A September expedition to Papua New Guinea confirmed via video the existence of the black-naped pheasant pigeon, a critically endangered species that has not been reported for 140 years.
“For much of the trip, it seemed like we had no chance of finding this bird,” said Jordan Boersma, co-leader of the expedition and a postdoctoral researcher at the Cornell Lab of Ornithology. “We were just two days away from the end of our time on Fergusson Island in Papua New Guinea when one of our remote cameras recorded the bird walking around and fanning its tail.”
The group captured the first-ever video and still photos of the bird, a large ground-dwelling species with a rust-colored back, a black head and body, and a bobbing pheasant-like tail. It may only exist far inland on Fergusson Island in hot, extremely rugged geothermal terrain laced with twisty rivers and dense with biting insects and leeches.
“After a month of searching, seeing those first photos of the pheasant pigeon felt like finding a unicorn,” said John C. Mittermeier, director of the Search for Lost Birds project at American Bird Conservancy and a core member of the expedition team. “It’s the kind of moment you dream about your entire life as a conservationist and birdwatcher.”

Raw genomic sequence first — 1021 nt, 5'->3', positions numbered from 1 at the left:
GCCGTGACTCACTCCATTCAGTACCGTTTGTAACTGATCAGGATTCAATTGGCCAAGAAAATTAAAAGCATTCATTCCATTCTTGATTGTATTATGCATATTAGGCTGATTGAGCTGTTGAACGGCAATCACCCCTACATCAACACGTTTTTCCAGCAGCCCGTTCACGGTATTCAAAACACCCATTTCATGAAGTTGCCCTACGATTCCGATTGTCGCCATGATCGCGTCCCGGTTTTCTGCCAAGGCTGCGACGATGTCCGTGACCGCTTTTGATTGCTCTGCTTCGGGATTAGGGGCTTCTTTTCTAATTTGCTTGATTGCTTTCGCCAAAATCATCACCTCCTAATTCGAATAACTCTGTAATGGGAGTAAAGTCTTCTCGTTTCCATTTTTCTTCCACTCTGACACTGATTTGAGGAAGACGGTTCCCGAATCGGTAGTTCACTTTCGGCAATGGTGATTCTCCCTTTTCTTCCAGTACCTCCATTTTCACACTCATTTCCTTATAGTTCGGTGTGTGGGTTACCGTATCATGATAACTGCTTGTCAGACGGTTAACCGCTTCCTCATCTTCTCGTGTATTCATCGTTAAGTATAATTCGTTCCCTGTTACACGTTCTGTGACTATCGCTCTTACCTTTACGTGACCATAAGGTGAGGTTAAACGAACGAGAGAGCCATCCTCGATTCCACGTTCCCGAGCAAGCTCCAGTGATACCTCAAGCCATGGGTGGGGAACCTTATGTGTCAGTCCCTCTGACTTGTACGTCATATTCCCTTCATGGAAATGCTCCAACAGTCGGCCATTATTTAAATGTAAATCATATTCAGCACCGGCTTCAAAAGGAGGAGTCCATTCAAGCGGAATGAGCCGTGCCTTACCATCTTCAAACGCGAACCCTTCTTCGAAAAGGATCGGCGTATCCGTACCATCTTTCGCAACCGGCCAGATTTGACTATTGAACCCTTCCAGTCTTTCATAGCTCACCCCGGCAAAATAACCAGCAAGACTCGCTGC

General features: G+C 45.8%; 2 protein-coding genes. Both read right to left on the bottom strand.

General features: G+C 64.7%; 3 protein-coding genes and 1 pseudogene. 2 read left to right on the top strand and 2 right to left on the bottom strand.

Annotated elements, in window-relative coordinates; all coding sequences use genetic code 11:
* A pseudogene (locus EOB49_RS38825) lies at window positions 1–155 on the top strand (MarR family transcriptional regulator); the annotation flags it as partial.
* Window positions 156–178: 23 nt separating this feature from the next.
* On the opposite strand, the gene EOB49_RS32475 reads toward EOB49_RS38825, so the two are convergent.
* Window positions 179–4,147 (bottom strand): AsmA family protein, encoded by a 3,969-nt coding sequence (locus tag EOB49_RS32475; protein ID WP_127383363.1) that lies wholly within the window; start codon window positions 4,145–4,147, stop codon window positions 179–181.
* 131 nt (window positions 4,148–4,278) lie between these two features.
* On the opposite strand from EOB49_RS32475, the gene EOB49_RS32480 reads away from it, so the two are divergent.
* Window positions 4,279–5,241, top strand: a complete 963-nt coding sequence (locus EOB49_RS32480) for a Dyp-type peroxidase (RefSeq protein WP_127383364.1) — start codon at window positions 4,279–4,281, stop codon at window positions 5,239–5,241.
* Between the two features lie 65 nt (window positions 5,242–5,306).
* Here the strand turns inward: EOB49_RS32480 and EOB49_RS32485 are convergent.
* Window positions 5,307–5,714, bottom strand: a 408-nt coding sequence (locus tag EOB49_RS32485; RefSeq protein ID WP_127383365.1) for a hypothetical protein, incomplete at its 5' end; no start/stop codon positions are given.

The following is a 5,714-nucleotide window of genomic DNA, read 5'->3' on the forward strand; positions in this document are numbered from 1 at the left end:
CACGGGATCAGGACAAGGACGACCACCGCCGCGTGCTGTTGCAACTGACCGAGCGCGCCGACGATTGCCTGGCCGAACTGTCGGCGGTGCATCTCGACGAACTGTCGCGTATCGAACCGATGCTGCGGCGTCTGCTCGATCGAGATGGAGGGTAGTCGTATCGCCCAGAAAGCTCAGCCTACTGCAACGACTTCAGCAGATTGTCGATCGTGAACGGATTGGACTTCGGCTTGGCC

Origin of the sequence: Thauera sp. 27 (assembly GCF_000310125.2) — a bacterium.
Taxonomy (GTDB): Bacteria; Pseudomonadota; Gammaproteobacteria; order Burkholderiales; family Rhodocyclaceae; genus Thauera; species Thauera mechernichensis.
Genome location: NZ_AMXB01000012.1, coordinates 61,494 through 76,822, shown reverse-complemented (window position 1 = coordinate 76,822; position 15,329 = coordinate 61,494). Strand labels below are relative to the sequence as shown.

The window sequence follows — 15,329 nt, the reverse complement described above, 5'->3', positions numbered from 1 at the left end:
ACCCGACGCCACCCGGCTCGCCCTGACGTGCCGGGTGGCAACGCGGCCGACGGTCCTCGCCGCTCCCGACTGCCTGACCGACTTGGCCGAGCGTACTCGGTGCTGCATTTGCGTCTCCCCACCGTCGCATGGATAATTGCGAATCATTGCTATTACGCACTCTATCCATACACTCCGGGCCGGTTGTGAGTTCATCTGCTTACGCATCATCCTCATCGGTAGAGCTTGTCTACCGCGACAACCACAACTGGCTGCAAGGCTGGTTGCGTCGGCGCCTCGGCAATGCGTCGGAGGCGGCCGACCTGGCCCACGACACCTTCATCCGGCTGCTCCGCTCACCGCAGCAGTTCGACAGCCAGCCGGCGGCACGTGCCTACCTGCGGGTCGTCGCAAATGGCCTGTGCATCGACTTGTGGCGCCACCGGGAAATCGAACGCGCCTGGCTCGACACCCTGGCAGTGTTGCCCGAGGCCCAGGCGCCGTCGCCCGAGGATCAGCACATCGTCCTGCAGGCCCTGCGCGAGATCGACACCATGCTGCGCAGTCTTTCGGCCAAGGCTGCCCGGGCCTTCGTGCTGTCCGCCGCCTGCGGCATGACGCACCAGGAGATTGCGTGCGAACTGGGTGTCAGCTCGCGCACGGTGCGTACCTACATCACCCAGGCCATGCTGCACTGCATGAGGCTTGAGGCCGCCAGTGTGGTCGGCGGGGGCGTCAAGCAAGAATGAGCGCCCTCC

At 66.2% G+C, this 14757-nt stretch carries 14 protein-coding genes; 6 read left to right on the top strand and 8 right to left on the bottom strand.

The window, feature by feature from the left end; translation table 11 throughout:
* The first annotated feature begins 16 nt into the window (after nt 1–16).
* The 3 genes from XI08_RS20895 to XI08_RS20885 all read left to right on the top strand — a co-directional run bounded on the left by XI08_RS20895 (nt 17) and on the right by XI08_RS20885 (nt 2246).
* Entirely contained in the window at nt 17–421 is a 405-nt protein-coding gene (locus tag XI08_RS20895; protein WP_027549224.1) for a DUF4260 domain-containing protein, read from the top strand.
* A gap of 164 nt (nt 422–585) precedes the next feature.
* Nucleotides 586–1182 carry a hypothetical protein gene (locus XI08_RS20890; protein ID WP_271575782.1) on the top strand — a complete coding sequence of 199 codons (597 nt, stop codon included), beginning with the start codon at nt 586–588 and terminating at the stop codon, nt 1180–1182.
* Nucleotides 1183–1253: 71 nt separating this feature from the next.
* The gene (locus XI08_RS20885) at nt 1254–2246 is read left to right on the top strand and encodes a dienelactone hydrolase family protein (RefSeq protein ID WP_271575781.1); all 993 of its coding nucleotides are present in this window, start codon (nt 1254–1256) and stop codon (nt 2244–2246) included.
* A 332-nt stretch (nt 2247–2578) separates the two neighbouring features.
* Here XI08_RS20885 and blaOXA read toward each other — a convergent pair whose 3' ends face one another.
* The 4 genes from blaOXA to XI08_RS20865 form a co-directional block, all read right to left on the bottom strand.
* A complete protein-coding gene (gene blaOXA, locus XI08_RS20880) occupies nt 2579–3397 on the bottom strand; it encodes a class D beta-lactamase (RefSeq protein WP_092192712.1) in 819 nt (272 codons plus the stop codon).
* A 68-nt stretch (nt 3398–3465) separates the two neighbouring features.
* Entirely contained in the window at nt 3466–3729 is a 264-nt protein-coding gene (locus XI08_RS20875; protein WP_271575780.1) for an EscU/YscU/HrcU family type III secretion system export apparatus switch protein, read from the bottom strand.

Almost nothing is known of the black-naped pheasant pigeon apart from two specimens collected in 1882. There are no recordings of its sounds. The researchers think it would likely sound similar to a different pheasant pigeon species on mainland Papua New Guinea – a sound locals compare to the despairing cry of a woman ostracized by her community.
Tapping into Indigenous knowledge was key to the expedition’s success. Doka Nason, a local bird expert, joined the search and advised the team on where to look. Nason set up the camera that eventually recorded the bird. “When I saw the photos, I was incredibly excited,” he said. “I was jumping around yelling, ‘We did it!’”
“It was an experience of a lifetime working with Fergusson Islanders to find the pheasant pigeon and giving talks at schools and villages about our search was a highlight,” said Jason Gregg, a co-leader of the expedition. “Kids were whispering the local name of the bird – Auwo – and everyone was talking about it. I’m so happy we know this species survives, and it opens opportunities to learn even more about the bird and its incredible home.”
But conservationists are concerned. The principal landowner where the bird was found told the search team he’d just signed a deal with a logging company – a move that could threaten the black-naped pheasant pigeon and its habitat. The team is pursuing funding so they can go back to Fergusson and try to find out how many of the species are left.
“The reason I care, why I think we should all care, is that this bird has meant something and continues to mean something to the local people,” Boersma said. “It’s part of their legends and culture. If we lose this species, then its cultural importance will be lost along with the role it plays in this fantastic ecosystem.”
The expedition was funded by American Bird Conservancy and the Search for Lost Birds, a collaboration between Re:wild, BirdLife International and American Bird Conservancy, with a grant from Cosmo Le Breton.
Pat Leonard is a writer for the Cornell Lab of Ornithology.